• 7. Lecture Note: GIBU DMN 710 Ph. CED- SEMESTER TWO Page 7 One of the biggest differences between public and Christian schools is how teachers interact with students. When children are facing difficult decisions, have a secret to reveal or personal problem, they often look to trusted teachers and social workers. The positions of most public school systems, however, limit even the most caring Christian teachers when it comes to offering faith-based counsel. According to Ellensburg Christian School in Ellensburg, Washington, The difference in a Christian learning community is that teachers and parents can openly pray with students and talk about our very real God. Together, we apply Biblical thinking in response to our thoughts or actions, and with God’s help, renew the mind of the child. By doing so, Christian schools have a better chance of helping parents raise young people who have been trained for godly living and thinking. When students do face these issues on their own, they’ll be better equipped to handle them. Philosophy of Education at a Christian College or University Christian colleges, like Christian K-12 schools, teach far more than Biblical truths and the history of the church. Universities like Mississippi College in Clinton, Mississippi, offer undergraduate and graduate degrees in business, the sciences, computer science, education and the arts, to name a few. The coursework in these programs is presented with a Christian-based vision and goals. Core values such as integrity, respect, excellence and stewardship dictate expectations, and students are encouraged to engage in community service. Professors and faculty members require the diligent pursuit of knowledge and truth. These schools provide the same quality education as other public and private secular schools, but they present every aspect of the college experiences with a Christian worldview, including academics, student life, spiritual growth and physical well-being.
  • 8. Lecture Note: GIBU DMN 710 Ph. CED- SEMESTER TWO Page 8 The Value of a Christian School Education Many Christian schools have a much lower student-to-teacher ratio, giving students more individualized attention. In addition, families may choose to enroll children in a Christian school because it fosters similar spiritual beliefs and values as the family. When children hear the same moral and truth statements from their teachers as they do from their parents, it is less confusing and helps them retain important core beliefs. The Christian philosophy of education encompasses every aspect of a student’s experience, from kindergarten through postgraduate degree programs. Learning and understanding through the lens of the Bible at a Christian school gives students of all ages the opportunity to stay true to their spiritual values while receiving a high-quality education in preparation for the future.
  • 9. Lecture Note: GIBU DMN 710 Ph. CED- SEMESTER TWO Page 9 INTRODUCTION Evangelical Christians have a record of uneasiness with theological education. Sometimes this uneasiness had been expressed in an outright hostility towards theological schools but more frequently, it has taken the form of a caution, even slight nervousness in sponsoring seminary education. Today’s colleges are failing in two principle ways: (i) What they are teaching, (ii) how they are teaching it. Debates over the mission of theological colleges continue to swirl. To inform the future of graduate theological training there is need to study its past. The purpose of this essay is to study the historical background of Christian education, theological and secular concepts of education, discover current trend, then give a biblical prescription.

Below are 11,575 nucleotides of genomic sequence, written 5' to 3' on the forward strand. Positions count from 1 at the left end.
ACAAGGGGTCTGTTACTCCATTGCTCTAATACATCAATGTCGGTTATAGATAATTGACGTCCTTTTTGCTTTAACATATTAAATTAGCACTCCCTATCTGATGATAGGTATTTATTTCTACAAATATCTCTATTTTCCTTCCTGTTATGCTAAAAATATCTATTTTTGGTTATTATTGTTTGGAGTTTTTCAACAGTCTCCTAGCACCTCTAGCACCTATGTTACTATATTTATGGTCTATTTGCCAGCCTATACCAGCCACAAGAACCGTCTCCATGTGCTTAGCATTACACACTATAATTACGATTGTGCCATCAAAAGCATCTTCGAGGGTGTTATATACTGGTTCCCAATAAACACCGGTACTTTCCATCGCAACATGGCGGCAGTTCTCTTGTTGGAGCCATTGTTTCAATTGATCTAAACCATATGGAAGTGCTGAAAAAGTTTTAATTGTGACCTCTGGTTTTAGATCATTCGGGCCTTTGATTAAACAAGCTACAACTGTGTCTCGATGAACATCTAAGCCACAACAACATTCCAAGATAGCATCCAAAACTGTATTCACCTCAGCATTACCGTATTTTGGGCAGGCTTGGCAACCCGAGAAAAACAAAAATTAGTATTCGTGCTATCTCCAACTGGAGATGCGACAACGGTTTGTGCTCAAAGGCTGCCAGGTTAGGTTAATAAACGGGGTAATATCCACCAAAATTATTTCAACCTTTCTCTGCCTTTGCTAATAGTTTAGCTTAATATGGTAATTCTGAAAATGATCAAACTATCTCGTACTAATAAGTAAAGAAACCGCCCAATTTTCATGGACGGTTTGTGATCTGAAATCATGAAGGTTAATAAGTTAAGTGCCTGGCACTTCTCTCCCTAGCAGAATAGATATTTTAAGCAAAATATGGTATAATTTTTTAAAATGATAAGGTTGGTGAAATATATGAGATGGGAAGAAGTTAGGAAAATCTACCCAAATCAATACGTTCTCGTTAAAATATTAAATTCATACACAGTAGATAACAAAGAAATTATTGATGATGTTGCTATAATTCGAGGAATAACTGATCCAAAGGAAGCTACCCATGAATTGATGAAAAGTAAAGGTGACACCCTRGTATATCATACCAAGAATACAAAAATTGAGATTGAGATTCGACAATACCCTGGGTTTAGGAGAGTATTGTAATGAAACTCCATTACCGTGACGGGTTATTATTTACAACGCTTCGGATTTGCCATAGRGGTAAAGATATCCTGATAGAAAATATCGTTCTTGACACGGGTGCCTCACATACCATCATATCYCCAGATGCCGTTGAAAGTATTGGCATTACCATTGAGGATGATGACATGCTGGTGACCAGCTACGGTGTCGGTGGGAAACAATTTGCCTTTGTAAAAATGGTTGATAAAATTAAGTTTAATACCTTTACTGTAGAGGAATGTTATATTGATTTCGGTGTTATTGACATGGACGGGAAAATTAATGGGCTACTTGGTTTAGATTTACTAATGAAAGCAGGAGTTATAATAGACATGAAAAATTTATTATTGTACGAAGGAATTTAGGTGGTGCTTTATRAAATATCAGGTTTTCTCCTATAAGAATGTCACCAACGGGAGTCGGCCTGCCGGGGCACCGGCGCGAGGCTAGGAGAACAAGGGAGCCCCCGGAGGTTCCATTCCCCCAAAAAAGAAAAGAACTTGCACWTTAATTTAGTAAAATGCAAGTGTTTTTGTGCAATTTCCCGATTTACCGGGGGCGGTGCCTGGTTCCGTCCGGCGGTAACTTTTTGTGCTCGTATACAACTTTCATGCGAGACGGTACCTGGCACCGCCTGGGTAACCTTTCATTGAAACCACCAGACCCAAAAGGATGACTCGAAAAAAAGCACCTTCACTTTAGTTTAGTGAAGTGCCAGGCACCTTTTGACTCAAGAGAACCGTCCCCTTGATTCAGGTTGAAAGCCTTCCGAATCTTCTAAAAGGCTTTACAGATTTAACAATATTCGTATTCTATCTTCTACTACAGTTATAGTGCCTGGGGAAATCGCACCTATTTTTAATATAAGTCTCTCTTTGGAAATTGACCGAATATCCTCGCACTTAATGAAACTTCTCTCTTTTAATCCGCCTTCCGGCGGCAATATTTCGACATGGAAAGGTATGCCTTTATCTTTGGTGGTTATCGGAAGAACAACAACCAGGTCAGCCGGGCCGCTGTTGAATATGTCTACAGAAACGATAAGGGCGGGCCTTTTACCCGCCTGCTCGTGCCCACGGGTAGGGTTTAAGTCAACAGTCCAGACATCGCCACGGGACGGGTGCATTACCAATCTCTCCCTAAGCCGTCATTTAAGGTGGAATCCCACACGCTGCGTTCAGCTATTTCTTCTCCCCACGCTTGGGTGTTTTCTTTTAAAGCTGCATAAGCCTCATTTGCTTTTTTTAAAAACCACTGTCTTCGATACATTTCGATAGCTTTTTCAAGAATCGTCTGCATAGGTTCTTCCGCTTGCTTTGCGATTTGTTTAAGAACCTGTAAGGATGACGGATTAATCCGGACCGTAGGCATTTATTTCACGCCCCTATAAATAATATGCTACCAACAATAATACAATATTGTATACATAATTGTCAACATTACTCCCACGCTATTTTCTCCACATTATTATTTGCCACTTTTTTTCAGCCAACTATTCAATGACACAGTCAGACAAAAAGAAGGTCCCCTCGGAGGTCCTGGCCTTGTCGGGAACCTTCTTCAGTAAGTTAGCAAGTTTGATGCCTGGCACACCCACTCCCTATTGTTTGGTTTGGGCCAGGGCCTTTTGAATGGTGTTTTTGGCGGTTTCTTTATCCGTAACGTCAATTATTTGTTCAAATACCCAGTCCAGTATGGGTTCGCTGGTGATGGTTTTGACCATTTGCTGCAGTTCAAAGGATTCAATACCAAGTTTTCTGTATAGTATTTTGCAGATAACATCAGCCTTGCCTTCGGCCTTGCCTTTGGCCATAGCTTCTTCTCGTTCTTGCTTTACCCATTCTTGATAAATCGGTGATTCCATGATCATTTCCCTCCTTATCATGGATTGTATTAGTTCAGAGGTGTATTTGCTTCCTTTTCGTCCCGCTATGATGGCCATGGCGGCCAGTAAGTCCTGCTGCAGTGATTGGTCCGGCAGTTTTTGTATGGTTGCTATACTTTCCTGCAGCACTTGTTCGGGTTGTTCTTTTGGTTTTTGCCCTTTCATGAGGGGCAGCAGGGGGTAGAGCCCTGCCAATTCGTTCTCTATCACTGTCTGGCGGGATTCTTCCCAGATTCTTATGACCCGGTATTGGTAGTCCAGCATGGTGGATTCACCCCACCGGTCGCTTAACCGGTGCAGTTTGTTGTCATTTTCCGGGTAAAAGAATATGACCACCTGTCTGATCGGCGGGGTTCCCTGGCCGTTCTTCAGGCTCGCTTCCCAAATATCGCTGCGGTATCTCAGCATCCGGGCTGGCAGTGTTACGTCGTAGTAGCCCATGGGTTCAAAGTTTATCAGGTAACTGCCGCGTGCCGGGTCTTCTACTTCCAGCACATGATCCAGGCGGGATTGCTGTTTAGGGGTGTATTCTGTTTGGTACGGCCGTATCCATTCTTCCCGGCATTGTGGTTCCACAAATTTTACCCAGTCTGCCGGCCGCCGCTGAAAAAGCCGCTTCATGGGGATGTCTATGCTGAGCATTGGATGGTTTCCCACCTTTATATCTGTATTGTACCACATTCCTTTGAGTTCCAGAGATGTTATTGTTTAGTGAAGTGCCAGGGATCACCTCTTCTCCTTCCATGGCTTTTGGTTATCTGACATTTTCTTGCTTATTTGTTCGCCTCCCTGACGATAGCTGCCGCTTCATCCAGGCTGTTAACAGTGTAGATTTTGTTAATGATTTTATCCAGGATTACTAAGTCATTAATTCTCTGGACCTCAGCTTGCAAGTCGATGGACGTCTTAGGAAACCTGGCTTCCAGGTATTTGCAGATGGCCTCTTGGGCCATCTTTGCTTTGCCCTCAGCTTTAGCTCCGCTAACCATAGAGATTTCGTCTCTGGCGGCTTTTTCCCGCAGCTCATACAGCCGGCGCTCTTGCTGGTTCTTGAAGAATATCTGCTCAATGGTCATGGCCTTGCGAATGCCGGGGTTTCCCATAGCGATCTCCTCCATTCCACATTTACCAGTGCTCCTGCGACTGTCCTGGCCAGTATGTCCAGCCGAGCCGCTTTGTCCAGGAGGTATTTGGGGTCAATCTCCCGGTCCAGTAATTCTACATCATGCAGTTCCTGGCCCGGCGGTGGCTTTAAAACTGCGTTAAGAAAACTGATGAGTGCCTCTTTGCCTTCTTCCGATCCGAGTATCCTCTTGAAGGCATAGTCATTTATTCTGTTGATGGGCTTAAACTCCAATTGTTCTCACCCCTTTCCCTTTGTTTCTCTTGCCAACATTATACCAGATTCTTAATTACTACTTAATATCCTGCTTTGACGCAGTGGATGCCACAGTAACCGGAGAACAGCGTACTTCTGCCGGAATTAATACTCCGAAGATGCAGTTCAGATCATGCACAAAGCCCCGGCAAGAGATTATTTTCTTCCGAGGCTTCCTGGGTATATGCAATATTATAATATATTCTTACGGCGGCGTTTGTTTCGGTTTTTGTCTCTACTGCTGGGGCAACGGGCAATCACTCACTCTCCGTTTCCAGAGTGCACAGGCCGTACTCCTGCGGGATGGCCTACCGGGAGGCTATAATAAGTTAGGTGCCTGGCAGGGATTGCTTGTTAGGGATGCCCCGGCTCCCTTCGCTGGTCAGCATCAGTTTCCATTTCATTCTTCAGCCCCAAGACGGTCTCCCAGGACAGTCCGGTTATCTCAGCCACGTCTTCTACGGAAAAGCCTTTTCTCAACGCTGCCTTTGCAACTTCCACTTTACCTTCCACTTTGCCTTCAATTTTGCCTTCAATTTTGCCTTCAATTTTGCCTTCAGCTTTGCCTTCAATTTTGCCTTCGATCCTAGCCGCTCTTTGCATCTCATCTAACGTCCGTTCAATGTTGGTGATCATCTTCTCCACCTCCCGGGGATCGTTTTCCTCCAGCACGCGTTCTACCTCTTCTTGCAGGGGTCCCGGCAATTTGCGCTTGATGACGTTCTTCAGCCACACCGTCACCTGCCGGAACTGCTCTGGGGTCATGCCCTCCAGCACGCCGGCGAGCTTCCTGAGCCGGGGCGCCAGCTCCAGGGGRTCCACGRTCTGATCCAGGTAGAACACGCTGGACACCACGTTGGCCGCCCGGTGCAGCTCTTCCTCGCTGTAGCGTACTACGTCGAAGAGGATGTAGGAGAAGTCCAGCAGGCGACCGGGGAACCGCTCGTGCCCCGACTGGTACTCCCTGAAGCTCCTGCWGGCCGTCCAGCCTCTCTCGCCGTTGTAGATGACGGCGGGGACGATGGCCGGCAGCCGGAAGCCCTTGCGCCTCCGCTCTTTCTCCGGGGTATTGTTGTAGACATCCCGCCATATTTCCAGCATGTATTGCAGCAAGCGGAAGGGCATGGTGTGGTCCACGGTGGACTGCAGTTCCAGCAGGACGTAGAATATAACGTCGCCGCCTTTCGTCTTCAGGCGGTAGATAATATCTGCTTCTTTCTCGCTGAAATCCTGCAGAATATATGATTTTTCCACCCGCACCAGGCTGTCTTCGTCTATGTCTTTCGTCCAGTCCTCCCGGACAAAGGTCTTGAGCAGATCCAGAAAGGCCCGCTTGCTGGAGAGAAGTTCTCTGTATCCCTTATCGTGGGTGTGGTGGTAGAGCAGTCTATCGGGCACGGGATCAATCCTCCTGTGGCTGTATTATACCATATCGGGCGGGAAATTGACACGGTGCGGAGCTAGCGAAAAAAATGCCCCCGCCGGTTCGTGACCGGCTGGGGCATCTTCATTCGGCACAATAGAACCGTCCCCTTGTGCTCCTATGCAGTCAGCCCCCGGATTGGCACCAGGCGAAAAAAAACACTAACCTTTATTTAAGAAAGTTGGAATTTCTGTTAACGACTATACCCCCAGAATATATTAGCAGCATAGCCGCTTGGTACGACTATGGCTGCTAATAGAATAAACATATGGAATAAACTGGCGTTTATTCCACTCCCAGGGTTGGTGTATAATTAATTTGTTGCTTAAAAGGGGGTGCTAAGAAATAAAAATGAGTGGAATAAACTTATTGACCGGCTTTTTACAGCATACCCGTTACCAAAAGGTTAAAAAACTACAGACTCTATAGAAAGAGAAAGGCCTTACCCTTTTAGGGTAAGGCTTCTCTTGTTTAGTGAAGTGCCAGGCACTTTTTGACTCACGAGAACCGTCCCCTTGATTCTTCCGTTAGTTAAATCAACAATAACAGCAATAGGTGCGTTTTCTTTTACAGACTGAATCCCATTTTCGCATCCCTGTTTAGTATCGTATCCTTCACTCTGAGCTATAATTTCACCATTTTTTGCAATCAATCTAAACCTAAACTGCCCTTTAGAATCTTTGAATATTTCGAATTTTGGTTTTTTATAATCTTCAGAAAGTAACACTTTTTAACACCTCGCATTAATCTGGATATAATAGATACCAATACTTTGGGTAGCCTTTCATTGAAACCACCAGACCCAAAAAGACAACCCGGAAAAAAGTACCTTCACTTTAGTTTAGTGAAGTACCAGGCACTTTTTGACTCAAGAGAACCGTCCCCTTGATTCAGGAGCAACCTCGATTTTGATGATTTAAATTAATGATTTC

• 10. Lecture Note: GIBU DMN 710 Ph. CED- SEMESTER TWO Page 10 HISTORICAL BACKGROUND The shifts in Christian education, which began in the fifth century, lasted until the beginning of the sixteenth century. Factors that contributed to the languishing of Christian education in the sixteenth century era: the clergy began to dominate more and more, while the responsibility and influence of individual laity diminished. The union of states and church tended to eliminate high moral stands, since it erased any important differences between believers and unbelievers. The “institutional” church continued to exist and even to “Christianize” the barbaric tribes, but Christian education suffered enormously. It was during this period in Europe that men like Charles the great Frank Law, and later, Alfred of England attempted educational reforms. Due to a religious diversion from Biblical theology, a sort of popular theology developed that combined CHRISTIAN DOCTRINES AND SUPERSTITION In the 11th Century, scholasticism, developed. The basic scholastic thought in the use of reason to determine the truth of the scriptures, and ultimately to give a rational content of faith, it formal beginnings are identified with St. Anselm, who tried to prove the existence of God by purely rational means. Abelard stressed the rational approach in considering the topical question of the 12th century, the question of universals. The early church fathers notably; Augustine, incorporated Plato’s doctrines and Neo-platonic thought into Christian theology. The 13th century was marked out with the works of Aristotle. Thomas Aquinas is regarded as the greatest achievement of the scholastic age and the ultimate triumph of the effort to “Christianize Aristotle.” Too much emphasis in reason brought a shipwreck in Christian education. The Renaissance, beginning in the latter part of 13th century developed the concept of natural science which brought on the decline of scholastic metaphysics; although it approach continued to be followed in politics and laws yet in 1879 when Pope Leo XIII proclaimed the system of Aquinas to be the official catholic philosophy. Renaissance laid the foundation for humanistic tradition in education. It exalted the individual, and recovered the ancient languages and the classical literature of Greece and Rome. It was a secular movement in the main stressing the delights of living, the ideal of liberty and among those who found Christian morality too binding a freedom from moral restrains. In early 19th century faith in scripture as an authoritative sense, revelation of God was discredited according to Louise Berkhof, human insight became the standard of religious “thought”. Men ceased to recognize the knowledge of God as something that was given in scriptures.